- President Bill Clinton turned down at least three offers
involving foreign governments to help to seize Osama Bin Laden after he
was identified as a terrorist who was threatening America, according to
sources in Washington and the Middle East.
- Clinton himself, according to one Washington source,
has described the refusal to accept the first of the offers as "the
biggest mistake" of his presidency.
- The main reasons were legal: there was no evidence that
could be brought against Bin Laden in an American court. But former senior
intelligence sources accuse the administration of a lack of commitment
to the fight against terrorism.
- When Sudanese officials claimed late last year that Washington
had spurned Bin Laden's secret extradition from Khartoum in 1996, former
White House officials said they had no recollection of the offer. Senior
sources in the former administration now confirm that it was true.
- An Insight investigation has revealed that far from being
an isolated incident this was the first in a series of missed opportunities
right up to Clinton's last year in office. One of these involved a Gulf
state; another would have relied on the assistance of Saudi Arabia.
- In early 1996 America was putting strong pressure on
Sudan's Islamic government to expel Bin Laden, who had been living there
since 1991. Sources now reveal that Khartoum sent a former intelligence
officer with Central Intelligence Agency connections to Washington with
an offer to hand over Bin Laden ¬ó just as it had put another
terrorist, Carlos the Jackal, into French hands in 1994.
- At the time the State Department was describing Bin Laden
as "the greatest single financier of terrorist projects in the world"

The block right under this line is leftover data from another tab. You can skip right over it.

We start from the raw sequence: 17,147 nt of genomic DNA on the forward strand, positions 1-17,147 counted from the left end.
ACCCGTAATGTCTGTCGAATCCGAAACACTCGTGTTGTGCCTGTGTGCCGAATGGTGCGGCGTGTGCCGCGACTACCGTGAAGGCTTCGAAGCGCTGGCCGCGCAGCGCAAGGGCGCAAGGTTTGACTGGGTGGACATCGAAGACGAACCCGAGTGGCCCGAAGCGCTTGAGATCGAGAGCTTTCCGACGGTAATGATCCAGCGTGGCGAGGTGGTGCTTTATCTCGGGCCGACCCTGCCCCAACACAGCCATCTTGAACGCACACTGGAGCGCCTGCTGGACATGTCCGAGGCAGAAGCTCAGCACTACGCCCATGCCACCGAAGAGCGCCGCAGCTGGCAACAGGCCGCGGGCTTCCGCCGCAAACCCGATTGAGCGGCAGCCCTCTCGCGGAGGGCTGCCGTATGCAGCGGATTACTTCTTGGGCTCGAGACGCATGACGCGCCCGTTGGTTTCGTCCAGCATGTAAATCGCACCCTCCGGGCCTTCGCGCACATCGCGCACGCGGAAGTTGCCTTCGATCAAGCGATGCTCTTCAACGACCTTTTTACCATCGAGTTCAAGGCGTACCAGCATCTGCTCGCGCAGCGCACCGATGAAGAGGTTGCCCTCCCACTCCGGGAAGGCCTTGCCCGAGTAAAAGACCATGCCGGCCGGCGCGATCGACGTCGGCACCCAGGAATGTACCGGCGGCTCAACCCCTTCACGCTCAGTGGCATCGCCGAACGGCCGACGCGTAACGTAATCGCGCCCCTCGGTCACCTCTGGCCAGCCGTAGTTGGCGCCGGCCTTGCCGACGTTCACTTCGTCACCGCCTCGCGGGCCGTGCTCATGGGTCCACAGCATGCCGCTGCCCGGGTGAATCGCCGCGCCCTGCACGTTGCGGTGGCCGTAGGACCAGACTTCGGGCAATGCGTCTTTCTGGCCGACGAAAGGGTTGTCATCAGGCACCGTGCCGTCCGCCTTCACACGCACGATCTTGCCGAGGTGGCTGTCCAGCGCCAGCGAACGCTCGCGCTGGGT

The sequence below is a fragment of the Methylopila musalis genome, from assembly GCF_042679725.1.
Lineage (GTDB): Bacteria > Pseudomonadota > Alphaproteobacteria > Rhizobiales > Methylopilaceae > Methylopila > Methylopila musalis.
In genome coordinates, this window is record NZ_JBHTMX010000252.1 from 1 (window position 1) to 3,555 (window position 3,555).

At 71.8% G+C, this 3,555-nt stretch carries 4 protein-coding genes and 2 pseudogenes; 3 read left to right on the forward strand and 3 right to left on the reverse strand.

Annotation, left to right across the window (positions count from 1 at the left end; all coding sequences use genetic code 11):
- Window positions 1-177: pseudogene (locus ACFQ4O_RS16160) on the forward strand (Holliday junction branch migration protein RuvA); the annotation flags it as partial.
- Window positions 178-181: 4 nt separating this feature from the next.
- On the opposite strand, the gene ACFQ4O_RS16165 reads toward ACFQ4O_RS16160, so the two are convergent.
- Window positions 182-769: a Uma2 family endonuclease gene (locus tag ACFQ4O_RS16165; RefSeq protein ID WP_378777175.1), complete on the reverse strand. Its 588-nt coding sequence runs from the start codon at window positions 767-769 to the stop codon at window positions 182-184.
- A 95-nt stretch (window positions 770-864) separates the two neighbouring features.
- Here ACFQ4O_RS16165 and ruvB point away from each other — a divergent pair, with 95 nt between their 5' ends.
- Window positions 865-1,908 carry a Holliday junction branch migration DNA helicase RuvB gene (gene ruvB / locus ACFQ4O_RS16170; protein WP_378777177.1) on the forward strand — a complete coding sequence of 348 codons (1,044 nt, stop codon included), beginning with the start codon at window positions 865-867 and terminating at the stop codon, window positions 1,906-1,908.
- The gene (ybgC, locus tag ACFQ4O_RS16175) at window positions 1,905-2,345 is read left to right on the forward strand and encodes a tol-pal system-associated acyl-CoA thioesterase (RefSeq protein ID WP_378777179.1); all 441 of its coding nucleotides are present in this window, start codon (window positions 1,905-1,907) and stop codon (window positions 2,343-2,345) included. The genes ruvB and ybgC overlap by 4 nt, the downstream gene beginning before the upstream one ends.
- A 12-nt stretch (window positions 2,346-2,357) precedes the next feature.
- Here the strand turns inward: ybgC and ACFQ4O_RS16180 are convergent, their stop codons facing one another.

and was accusing Sudan of harbouring terrorists. The extradition offer
was turned down, however. A former senior White House source said: "There
simply was not the evidence to prosecute Osama Bin Laden. He could not
be indicted, so it would serve no purpose for him to have been brought
into US custody."
- A former figure in American counterterrorist intelligence
claims, however, that there was "clear and convincing" proof
of Bin Laden's conspiracy against America. In May, 1996, American diplomats
were informed in a Sudanese government fax that Bin Laden was about to
be expelled ¬ó giving Washington another chance to seize him.
The decision not to do so went to the very top of the White House, according
to former administration sources.
- They say that the clear focus of American policy was
to discourage the state sponsorship of terrorism. So persuading Khartoum
to expel Bin Laden was in itself counted as a clear victory. The administration
- Bin Laden took off from Khartoum on May 18 in a chartered
C-130 plane with 150 of his followers, including his wives. He was bound
for Jalalabad in eastern Afghanistan. On the way the plane refuelled in
the Gulf state of Qatar, which has friendly relations with Washington,
but he was allowed to proceed unhindered.
- Barely a month later, on June 25, a 5,000lb truck bomb